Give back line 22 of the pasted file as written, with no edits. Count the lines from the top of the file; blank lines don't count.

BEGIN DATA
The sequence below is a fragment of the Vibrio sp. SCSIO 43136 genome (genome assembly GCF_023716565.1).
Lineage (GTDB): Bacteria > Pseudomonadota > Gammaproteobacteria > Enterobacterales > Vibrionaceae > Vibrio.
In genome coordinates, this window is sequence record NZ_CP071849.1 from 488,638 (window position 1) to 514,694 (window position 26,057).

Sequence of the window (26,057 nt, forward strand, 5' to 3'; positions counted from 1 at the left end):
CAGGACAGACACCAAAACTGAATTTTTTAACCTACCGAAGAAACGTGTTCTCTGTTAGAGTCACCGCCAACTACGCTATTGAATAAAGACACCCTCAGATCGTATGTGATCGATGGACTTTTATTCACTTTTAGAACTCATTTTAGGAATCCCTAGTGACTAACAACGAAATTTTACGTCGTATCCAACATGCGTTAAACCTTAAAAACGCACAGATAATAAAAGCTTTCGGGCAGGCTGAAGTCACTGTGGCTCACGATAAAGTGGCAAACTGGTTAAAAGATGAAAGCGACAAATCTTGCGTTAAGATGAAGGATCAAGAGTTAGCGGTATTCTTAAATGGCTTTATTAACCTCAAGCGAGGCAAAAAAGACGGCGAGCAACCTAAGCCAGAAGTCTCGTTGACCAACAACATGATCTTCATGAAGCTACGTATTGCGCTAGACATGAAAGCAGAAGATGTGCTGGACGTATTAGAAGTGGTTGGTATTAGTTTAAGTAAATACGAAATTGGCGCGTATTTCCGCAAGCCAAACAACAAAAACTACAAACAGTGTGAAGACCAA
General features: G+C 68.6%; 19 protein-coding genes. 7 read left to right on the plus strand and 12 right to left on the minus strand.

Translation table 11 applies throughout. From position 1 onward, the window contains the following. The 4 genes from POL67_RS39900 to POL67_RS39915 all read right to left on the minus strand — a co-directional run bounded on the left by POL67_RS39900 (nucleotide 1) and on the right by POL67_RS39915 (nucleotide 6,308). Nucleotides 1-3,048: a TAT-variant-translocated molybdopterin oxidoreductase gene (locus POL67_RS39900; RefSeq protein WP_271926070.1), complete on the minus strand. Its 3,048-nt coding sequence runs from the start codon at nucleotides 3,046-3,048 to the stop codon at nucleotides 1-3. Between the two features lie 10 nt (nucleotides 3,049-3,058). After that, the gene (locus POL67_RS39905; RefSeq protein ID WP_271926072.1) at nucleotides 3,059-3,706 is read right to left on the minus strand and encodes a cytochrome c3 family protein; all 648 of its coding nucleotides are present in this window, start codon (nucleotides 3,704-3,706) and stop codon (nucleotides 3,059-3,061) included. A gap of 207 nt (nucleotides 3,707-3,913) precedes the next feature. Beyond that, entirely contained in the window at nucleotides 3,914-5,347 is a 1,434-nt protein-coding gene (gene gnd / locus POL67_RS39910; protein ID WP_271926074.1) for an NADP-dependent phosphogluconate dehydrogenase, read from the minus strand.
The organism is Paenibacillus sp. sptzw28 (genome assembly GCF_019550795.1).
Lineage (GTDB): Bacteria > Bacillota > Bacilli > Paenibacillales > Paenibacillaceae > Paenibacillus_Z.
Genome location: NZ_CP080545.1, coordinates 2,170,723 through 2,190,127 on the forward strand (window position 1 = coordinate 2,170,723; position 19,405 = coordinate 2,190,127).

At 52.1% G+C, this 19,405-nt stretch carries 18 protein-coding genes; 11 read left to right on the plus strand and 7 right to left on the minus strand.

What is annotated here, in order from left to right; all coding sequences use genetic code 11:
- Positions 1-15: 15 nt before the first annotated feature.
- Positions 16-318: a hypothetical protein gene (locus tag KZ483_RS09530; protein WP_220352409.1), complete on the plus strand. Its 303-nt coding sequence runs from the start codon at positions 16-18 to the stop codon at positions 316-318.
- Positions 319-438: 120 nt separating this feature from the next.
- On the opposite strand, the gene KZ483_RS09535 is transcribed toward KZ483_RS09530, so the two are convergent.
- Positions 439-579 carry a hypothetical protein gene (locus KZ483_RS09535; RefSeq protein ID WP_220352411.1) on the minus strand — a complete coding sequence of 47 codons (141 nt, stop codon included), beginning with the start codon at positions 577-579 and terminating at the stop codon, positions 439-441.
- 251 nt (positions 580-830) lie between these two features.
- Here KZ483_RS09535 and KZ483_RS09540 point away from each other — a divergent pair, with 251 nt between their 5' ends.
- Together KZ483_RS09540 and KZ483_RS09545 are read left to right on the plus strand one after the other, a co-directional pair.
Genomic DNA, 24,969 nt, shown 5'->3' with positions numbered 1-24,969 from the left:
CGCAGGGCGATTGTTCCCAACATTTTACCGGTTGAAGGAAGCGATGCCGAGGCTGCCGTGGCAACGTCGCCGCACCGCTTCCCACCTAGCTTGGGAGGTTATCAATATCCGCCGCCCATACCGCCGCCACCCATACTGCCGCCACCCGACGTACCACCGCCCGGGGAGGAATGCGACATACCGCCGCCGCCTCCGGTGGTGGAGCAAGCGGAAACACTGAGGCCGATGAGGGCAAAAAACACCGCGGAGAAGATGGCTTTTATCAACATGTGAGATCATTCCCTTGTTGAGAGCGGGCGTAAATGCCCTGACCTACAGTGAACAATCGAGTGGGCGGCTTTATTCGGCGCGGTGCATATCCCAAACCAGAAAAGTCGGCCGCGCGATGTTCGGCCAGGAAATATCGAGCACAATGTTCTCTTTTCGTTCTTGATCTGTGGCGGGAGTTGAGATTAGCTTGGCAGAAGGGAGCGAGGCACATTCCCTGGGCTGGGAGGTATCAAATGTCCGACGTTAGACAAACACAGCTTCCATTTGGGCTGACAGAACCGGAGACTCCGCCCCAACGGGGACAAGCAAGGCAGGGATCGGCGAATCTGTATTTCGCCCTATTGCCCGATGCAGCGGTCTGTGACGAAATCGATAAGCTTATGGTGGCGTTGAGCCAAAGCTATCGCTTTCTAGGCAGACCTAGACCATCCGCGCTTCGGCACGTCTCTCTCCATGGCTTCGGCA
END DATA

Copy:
CGCAGGGCGATTGTTCCCAACATTTTACCGGTTGAAGGAAGCGATGCCGAGGCTGCCGTGGCAACGTCGCCGCACCGCTTCCCACCTAGCTTGGGAGGTTATCAATATCCGCCGCCCATACCGCCGCCACCCATACTGCCGCCACCCGACGTACCACCGCCCGGGGAGGAATGCGACATACCGCCGCCGCCTCCGGTGGTGGAGCAAGCGGAAACACTGAGGCCGATGAGGGCAAAAAACACCGCGGAGAAGATGGCTTTTATCAACATGTGAGATCATTCCCTTGTTGAGAGCGGGCGTAAATGCCCTGACCTACAGTGAACAATCGAGTGGGCGGCTTTATTCGGCGCGGTGCATATCCCAAACCAGAAAAGTCGGCCGCGCGATGTTCGGCCAGGAAATATCGAGCACAATGTTCTCTTTTCGTTCTTGATCTGTGGCGGGAGTTGAGATTAGCTTGGCAGAAGGGAGCGAGGCACATTCCCTGGGCTGGGAGGTATCAAATGTCCGACGTTAGACAAACACAGCTTCCATTTGGGCTGACAGAACCGGAGACTCCGCCCCAACGGGGACAAGCAAGGCAGGGATCGGCGAATCTGTATTTCGCCCTATTGCCCGATGCAGCGGTCTGTGACGAAATCGATAAGCTTATGGTGGCGTTGAGCCAAAGCTATCGCTTTCTAGGCAGACCTAGACCATCCGCGCTTCGGCACGTCTCTCTCCATGGCTTCGGCA